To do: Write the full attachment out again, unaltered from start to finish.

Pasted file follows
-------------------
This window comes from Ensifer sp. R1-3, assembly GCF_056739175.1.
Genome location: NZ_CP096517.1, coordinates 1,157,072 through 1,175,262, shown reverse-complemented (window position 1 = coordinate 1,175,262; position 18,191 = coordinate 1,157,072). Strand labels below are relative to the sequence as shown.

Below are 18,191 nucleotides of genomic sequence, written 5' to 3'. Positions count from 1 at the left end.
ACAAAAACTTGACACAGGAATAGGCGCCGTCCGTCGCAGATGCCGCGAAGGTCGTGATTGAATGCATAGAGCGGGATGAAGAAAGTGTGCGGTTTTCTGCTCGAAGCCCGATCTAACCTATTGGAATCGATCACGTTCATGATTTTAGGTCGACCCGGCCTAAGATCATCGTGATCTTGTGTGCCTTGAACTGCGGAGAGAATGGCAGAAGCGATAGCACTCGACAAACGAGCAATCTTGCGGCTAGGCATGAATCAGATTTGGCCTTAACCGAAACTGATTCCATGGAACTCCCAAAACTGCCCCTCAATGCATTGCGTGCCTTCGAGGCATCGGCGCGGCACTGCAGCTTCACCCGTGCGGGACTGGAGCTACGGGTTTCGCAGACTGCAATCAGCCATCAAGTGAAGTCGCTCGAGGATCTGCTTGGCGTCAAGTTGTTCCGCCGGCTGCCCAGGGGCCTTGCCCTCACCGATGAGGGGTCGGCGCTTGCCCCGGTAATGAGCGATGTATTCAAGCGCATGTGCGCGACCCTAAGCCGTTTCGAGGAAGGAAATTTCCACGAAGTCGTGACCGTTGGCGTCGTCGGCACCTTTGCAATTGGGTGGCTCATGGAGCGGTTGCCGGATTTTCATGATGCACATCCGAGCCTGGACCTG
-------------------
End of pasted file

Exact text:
This window comes from Ensifer sp. R1-3, assembly GCF_056739175.1.
Genome location: NZ_CP096517.1, coordinates 1,157,072 through 1,175,262, shown reverse-complemented (window position 1 = coordinate 1,175,262; position 18,191 = coordinate 1,157,072). Strand labels below are relative to the sequence as shown.

Below are 18,191 nucleotides of genomic sequence, written 5' to 3'. Positions count from 1 at the left end.
ACAAAAACTTGACACAGGAATAGGCGCCGTCCGTCGCAGATGCCGCGAAGGTCGTGATTGAATGCATAGAGCGGGATGAAGAAAGTGTGCGGTTTTCTGCTCGAAGCCCGATCTAACCTATTGGAATCGATCACGTTCATGATTTTAGGTCGACCCGGCCTAAGATCATCGTGATCTTGTGTGCCTTGAACTGCGGAGAGAATGGCAGAAGCGATAGCACTCGACAAACGAGCAATCTTGCGGCTAGGCATGAATCAGATTTGGCCTTAACCGAAACTGATTCCATGGAACTCCCAAAACTGCCCCTCAATGCATTGCGTGCCTTCGAGGCATCGGCGCGGCACTGCAGCTTCACCCGTGCGGGACTGGAGCTACGGGTTTCGCAGACTGCAATCAGCCATCAAGTGAAGTCGCTCGAGGATCTGCTTGGCGTCAAGTTGTTCCGCCGGCTGCCCAGGGGCCTTGCCCTCACCGATGAGGGGTCGGCGCTTGCCCCGGTAATGAGCGATGTATTCAAGCGCATGTGCGCGACCCTAAGCCGTTTCGAGGAAGGAAATTTCCACGAAGTCGTGACCGTTGGCGTCGTCGGCACCTTTGCAATTGGGTGGCTCATGGAGCGGTTGCCGGATTTTCATGATGCACATCCGAGCCTGGACCTG